The rhetorical trajectories of Washington can be bemusing to behold.
In the past week, the White House had taken up the mantra, “Party of No,” and this weekend even conservative leaning Sunday talk show panels and interviewers adopted the chant.
As in, when it comes to the president’s program for reviving the economy, all the Republicans can say is “no.”
Yes, the president wants another, how many more dollars packaged as what program now. Can you imagine? The GOP says “no.” We’re going to tax all those rich people. Again, the GOP says “no.” You get the idea.
But it is all a rhetorical fog. There are real choices on the table for dealing with the impending second dip in the economy. They are not between no and yes. They are between two distinct strategies for economic revival – and each strategy has a history.
Strategy A is what Washington rhetoric calls the “no” strategy: lower tax rates, reduced and restrained regulation, and cuts in spending.
Strategy B includes the administration and Democratic Congressional majority’s higher taxes not just on the “rich” but on nearly everyone. It also includes expansive and arbitrary regulation and unimaginable (until recently) boosts in spending.
As I say, both options have been tried repeatedly in modern times and with consistent results.
Strategy A was imposed on the Truman Administration after the GOP took over Congress in 1946. A boom followed.
Building on the legacy of spending restraint in the Eisenhower years, it was tried again when the Kennedy tax cuts went into effect, producing another boom.
It was the Reagan strategy in the early ‘80s, with the longest peacetime expansion in American history the result.
In a replay of the late ‘40s, the Gingrich Congress imposed a capital gains tax cut and spending restraint on Bill Clinton, again producing a boom.
How about Strategy B?
We can debate whether spending, taxing and more regulation helped during the early Roosevelt years. But, as Amity Shlaes reminded us in her now classic history of the Great Depression, The Forgotten Man, there was a second depression, a double dip, if you will, in the late ‘30s. That was when more taxing, spending, and expansive regulation were the policies of the day.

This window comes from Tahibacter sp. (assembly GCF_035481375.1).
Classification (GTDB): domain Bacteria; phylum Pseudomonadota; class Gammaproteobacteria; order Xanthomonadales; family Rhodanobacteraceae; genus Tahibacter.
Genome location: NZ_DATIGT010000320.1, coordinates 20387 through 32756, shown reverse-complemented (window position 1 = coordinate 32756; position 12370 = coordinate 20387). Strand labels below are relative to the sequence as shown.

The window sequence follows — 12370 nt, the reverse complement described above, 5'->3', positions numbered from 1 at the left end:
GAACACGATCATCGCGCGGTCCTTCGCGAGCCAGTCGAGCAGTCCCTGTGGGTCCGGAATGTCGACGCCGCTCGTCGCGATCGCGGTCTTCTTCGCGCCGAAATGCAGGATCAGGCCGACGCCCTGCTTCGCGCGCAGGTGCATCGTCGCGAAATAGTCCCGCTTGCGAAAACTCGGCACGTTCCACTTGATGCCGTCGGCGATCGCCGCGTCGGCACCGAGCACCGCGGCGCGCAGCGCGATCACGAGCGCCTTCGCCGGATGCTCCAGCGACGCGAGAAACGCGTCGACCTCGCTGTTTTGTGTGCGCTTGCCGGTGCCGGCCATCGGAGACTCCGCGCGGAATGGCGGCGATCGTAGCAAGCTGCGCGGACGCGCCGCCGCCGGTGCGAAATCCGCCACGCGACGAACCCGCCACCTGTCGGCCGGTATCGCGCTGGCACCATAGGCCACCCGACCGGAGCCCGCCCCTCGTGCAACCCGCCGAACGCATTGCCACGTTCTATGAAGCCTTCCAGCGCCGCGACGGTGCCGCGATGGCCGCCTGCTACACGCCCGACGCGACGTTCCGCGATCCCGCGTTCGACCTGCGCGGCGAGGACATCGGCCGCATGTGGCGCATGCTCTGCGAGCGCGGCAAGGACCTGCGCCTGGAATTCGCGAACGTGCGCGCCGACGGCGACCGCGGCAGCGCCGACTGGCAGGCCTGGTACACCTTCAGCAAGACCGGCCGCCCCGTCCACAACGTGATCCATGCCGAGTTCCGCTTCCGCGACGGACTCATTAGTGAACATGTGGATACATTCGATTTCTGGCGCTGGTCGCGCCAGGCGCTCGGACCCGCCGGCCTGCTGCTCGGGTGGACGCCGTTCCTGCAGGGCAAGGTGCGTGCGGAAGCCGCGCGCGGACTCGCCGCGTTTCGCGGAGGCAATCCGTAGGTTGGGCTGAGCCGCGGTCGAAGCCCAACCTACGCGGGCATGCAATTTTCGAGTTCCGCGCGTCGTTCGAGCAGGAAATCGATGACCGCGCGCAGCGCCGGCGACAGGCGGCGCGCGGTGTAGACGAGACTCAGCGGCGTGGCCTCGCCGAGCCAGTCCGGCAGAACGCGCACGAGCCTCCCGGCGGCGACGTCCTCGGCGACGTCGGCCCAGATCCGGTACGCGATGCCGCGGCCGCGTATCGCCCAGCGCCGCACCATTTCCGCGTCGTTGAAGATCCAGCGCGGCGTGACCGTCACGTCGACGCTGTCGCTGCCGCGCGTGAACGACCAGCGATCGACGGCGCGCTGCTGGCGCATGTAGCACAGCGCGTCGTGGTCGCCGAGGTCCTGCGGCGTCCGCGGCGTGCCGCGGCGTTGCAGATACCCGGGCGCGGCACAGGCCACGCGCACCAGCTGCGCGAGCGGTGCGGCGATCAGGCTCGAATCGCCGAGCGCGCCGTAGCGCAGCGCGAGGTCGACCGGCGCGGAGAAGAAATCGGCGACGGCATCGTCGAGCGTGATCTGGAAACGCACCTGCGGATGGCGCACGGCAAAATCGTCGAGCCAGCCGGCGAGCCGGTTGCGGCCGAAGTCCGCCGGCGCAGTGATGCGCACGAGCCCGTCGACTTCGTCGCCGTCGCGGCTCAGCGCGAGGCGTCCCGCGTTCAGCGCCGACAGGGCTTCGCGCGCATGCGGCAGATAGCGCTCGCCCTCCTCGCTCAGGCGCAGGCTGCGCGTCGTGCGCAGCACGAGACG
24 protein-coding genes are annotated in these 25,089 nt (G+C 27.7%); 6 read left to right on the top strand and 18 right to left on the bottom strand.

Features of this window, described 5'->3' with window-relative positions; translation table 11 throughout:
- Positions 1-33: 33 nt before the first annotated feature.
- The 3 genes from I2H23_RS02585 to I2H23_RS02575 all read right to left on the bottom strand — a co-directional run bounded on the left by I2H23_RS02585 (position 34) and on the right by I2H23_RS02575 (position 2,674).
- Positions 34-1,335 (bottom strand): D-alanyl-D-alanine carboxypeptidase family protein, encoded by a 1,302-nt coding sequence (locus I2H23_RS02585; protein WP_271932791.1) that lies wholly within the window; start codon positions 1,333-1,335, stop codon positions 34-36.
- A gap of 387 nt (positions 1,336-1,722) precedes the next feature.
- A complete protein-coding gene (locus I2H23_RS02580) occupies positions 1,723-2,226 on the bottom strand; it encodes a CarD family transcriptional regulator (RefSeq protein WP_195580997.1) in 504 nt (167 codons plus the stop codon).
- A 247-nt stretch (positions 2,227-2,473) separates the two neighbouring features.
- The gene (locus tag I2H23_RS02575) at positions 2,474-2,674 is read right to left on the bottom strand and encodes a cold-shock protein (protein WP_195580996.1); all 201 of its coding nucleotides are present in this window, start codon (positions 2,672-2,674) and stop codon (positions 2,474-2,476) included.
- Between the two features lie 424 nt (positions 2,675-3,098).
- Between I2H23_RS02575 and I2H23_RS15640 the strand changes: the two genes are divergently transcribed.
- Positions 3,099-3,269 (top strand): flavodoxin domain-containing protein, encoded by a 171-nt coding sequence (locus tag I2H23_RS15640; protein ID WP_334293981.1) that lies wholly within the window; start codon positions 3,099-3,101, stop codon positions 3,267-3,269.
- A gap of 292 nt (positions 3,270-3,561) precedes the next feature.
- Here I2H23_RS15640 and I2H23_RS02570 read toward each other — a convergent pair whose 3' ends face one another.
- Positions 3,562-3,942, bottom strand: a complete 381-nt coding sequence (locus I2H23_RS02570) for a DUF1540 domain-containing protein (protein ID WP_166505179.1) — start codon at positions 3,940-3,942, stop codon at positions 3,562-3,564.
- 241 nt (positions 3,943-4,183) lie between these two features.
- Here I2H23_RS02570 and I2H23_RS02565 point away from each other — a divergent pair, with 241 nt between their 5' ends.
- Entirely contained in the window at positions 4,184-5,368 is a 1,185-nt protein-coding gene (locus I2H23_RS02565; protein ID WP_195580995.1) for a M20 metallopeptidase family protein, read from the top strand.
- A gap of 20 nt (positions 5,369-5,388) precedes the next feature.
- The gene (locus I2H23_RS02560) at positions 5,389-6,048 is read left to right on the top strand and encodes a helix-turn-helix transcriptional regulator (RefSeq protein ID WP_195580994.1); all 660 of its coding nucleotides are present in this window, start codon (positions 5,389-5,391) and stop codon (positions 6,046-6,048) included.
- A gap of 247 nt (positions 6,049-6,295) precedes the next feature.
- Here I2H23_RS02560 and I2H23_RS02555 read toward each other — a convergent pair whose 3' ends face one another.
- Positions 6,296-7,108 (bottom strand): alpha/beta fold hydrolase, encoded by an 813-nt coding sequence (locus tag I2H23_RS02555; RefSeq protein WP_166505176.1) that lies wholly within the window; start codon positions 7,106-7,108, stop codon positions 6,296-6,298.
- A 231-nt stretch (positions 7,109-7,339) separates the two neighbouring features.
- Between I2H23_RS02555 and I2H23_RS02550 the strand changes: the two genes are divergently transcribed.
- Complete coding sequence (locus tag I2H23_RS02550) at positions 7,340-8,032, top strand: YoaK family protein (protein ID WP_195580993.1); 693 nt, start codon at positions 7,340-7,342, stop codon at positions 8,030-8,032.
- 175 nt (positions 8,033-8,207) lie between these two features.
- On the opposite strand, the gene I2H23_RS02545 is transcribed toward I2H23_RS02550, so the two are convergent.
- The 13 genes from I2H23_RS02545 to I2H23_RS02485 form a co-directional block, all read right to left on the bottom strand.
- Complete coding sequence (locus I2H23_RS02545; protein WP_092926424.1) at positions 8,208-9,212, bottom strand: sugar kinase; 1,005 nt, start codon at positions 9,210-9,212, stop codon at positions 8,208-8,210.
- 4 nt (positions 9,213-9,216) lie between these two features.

The late ‘60s and the 1970s saw major increases in spending, regulations (until the late ‘70s), and (through the interaction of inflation and marginal rates) taxes, ultimately producing the worst economic crisis between then and the Depression.
And today, again, we have a government well into that so often toxic policy mix.
It is an enduring rule of thumb that presidents need about a year and a half in office before they can be blamed or take credit for the state of the economy. They have to have enough time to win enactment and implement their policies. Then they must wait for those policies to work their way through the economy. For example, though passed in ’81, Reagan’s tax cuts were not implemented until ‘83, and that’s when the boom of the ‘80s began. Similarly, Bush owns the initial downturn and last year’s revival. Obama owns the double dip.
In other words, Mr. Obama and his Congressional allies want to keep to a policy course that has backfired every time it has been tried, including now. When another set of programs is put on the table, all they can say is “no.”
But that isn’t the whole story.
Republicans and increasingly Washington as a whole are taking seriously the prospect of the GOP controlling both houses of the next Congress. As Michael Barone notes in a typically outstanding column in this morning’s Real Clear Politics (see here: http://tiny.cc/x59z6 ), the result is that more and more GOP lawmakers and policy pros are asking Robert Redford’s question at the end of The Candidate: “What do I do now?”
At off-the-record dinner parties, over drinks, in meetings around this town, I have heard the same concern voiced. Are we ready to take power? With just a few more votes in the Senate we will be able reliably to stop the excesses of the Obama policies. And yes, with full control of the Congress, we may be able to define more of the national agenda. But do we have the ability to unite behind an agenda? Yes, there is the Ryan plan. And Gingrich has plans, too. But can we, as a party, agree on just one? What will be our specific spending cuts, our specific tax cuts (this one is easier, continue Bush’s), our specific cuts in regulation?
So with Washington’s June-July heat wave having broken and the hottest part of the political season just getting started, Republicans are in no way the party of “no.” Their real problem may be that they are the party of all too many “yeses”, with no clear path to arriving at just one.